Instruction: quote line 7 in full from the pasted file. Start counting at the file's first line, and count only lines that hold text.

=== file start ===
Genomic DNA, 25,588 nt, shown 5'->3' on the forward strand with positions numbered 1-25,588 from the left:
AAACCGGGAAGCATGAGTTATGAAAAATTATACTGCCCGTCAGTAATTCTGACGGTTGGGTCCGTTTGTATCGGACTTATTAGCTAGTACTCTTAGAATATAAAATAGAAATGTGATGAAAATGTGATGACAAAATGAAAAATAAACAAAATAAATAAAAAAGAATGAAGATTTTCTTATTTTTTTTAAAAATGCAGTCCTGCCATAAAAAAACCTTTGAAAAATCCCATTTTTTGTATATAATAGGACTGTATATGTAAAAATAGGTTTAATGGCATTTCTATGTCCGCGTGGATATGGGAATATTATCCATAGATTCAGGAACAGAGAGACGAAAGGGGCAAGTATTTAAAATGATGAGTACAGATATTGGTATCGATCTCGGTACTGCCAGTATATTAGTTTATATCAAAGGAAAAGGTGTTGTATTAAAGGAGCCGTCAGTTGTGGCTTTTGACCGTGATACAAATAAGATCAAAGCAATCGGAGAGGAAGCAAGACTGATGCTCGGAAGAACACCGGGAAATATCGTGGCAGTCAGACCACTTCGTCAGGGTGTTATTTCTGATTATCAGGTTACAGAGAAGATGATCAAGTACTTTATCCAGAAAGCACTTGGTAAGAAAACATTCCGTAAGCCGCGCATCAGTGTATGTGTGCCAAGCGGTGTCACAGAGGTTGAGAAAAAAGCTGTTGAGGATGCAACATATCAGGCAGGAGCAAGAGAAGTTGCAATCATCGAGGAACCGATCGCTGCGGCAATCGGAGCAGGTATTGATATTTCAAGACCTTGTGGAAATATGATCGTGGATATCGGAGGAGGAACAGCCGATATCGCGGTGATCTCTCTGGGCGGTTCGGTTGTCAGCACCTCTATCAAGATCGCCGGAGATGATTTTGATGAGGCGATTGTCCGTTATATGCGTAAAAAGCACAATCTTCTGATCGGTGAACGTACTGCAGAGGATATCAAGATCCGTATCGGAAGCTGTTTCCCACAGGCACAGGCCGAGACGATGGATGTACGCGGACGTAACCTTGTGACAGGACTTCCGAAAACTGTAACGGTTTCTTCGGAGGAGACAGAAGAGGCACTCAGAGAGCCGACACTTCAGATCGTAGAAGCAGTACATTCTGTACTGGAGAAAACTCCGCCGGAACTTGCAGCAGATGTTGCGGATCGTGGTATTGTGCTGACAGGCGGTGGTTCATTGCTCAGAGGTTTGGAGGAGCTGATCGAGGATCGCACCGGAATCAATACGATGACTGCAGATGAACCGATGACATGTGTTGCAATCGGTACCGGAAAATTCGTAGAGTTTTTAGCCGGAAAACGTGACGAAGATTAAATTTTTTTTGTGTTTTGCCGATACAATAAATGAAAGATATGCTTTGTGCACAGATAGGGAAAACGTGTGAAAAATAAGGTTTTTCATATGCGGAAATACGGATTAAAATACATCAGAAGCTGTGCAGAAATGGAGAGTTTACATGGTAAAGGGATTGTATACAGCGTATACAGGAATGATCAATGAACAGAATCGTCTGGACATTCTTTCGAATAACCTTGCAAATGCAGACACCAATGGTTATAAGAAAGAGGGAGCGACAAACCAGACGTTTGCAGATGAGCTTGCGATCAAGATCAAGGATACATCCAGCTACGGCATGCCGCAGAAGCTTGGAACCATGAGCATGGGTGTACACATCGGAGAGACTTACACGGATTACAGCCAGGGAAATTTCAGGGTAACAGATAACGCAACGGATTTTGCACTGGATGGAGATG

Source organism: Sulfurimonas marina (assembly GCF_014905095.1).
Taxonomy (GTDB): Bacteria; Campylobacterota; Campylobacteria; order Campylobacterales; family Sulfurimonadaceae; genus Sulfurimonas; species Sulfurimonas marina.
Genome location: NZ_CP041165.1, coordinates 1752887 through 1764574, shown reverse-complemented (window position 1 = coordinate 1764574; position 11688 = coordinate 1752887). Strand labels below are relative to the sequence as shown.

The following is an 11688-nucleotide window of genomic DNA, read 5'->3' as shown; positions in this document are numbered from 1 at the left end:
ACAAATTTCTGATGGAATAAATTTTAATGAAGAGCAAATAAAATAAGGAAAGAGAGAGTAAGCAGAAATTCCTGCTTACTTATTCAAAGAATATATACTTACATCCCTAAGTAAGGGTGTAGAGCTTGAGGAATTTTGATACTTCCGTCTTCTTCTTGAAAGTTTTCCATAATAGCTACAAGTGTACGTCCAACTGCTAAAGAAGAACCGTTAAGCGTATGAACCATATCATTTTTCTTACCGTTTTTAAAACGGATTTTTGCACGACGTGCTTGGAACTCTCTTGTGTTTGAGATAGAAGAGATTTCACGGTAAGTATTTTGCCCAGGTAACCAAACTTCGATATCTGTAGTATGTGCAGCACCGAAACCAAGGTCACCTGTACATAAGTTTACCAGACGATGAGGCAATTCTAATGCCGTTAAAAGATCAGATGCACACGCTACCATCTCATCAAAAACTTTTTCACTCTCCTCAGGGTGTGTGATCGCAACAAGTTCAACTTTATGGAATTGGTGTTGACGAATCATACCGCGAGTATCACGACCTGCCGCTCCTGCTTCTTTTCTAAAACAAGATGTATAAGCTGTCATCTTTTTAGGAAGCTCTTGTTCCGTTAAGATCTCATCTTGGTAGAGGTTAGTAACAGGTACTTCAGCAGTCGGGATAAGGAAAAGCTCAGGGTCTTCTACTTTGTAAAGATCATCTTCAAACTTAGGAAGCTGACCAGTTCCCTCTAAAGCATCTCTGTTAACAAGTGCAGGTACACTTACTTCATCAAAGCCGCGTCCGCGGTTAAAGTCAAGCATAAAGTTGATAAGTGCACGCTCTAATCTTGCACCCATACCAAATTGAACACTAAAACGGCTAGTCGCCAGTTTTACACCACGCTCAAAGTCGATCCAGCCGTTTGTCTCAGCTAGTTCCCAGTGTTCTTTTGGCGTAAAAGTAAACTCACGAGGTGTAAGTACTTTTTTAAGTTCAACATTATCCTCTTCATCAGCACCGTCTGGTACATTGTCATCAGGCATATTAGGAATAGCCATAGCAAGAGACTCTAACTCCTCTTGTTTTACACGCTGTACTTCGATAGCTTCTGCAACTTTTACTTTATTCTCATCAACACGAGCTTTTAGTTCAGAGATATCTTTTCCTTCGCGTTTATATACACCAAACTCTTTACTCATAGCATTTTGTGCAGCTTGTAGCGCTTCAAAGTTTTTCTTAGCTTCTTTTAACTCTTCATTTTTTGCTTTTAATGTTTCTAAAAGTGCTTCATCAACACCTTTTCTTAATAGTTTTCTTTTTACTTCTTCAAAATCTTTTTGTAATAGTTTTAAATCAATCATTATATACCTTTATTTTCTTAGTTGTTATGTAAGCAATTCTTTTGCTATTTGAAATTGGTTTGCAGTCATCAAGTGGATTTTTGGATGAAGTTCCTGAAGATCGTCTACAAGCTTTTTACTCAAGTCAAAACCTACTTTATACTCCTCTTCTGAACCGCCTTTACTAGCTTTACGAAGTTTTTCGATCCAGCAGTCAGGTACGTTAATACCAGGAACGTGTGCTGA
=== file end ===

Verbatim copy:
ACAAATTTCTGATGGAATAAATTTTAATGAAGAGCAAATAAAATAAGGAAAGAGAGAGTAAGCAGAAATTCCTGCTTACTTATTCAAAGAATATATACTTACATCCCTAAGTAAGGGTGTAGAGCTTGAGGAATTTTGATACTTCCGTCTTCTTCTTGAAAGTTTTCCATAATAGCTACAAGTGTACGTCCAACTGCTAAAGAAGAACCGTTAAGCGTATGAACCATATCATTTTTCTTACCGTTTTTAAAACGGATTTTTGCACGACGTGCTTGGAACTCTCTTGTGTTTGAGATAGAAGAGATTTCACGGTAAGTATTTTGCCCAGGTAACCAAACTTCGATATCTGTAGTATGTGCAGCACCGAAACCAAGGTCACCTGTACATAAGTTTACCAGACGATGAGGCAATTCTAATGCCGTTAAAAGATCAGATGCACACGCTACCATCTCATCAAAAACTTTTTCACTCTCCTCAGGGTGTGTGATCGCAACAAGTTCAACTTTATGGAATTGGTGTTGACGAATCATACCGCGAGTATCACGACCTGCCGCTCCTGCTTCTTTTCTAAAACAAGATGTATAAGCTGTCATCTTTTTAGGAAGCTCTTGTTCCGTTAAGATCTCATCTTGGTAGAGGTTAGTAACAGGTACTTCAGCAGTCGGGATAAGGAAAAGCTCAGGGTCTTCTACTTTGTAAAGATCATCTTCAAACTTAGGAAGCTGACCAGTTCCCTCTAAAGCATCTCTGTTAACAAGTGCAGGTACACTTACTTCATCAAAGCCGCGTCCGCGGTTAAAGTCAAGCATAAAGTTGATAAGTGCACGCTCTAATCTTGCACCCATACCAAATTGAACACTAAAACGGCTAGTCGCCAGTTTTACACCACGCTCAAAGTCGATCCAGCCGTTTGTCTCAGCTAGTTCCCAGTGTTCTTTTGGCGTAAAAGTAAACTCACGAGGTGTAAGTACTTTTTTAAGTTCAACATTATCCTCTTCATCAGCACCGTCTGGTACATTGTCATCAGGCATATTAGGAATAGCCATAGCAAGAGACTCTAACTCCTCTTGTTTTACACGCTGTACTTCGATAGCTTCTGCAACTTTTACTTTATTCTCATCAACACGAGCTTTTAGTTCAGAGATATCTTTTCCTTCGCGTTTATATACACCAAACTCTTTACTCATAGCATTTTGTGCAGCTTGTAGCGCTTCAAAGTTTTTCTTAGCTTCTTTTAACTCTTCATTTTTTGCTTTTAATGTTTCTAAAAGTGCTTCATCAACACCTTTTCTTAATAGTTTTCTTTTTACTTCTTCAAAATCTTTTTGTAATAGTTTTAAATCAATCATTATATACCTTTATTTTCTTAGTTGTTATGTAAGCAATTCTTTTGCTATTTGAAATTGGTTTGCAGTCATCAAGTGGATTTTTGGATGAAGTTCCTGAAGATCGTCTACAAGCTTTTTACTCAAGTCAAAACCTACTTTATACTCCTCTTCTGAACCGCCTTTACTAGCTTTACGAAGTTTTTCGATCCAGCAGTCAGGTACGTTAATACCAGGAACGTGTGCTGA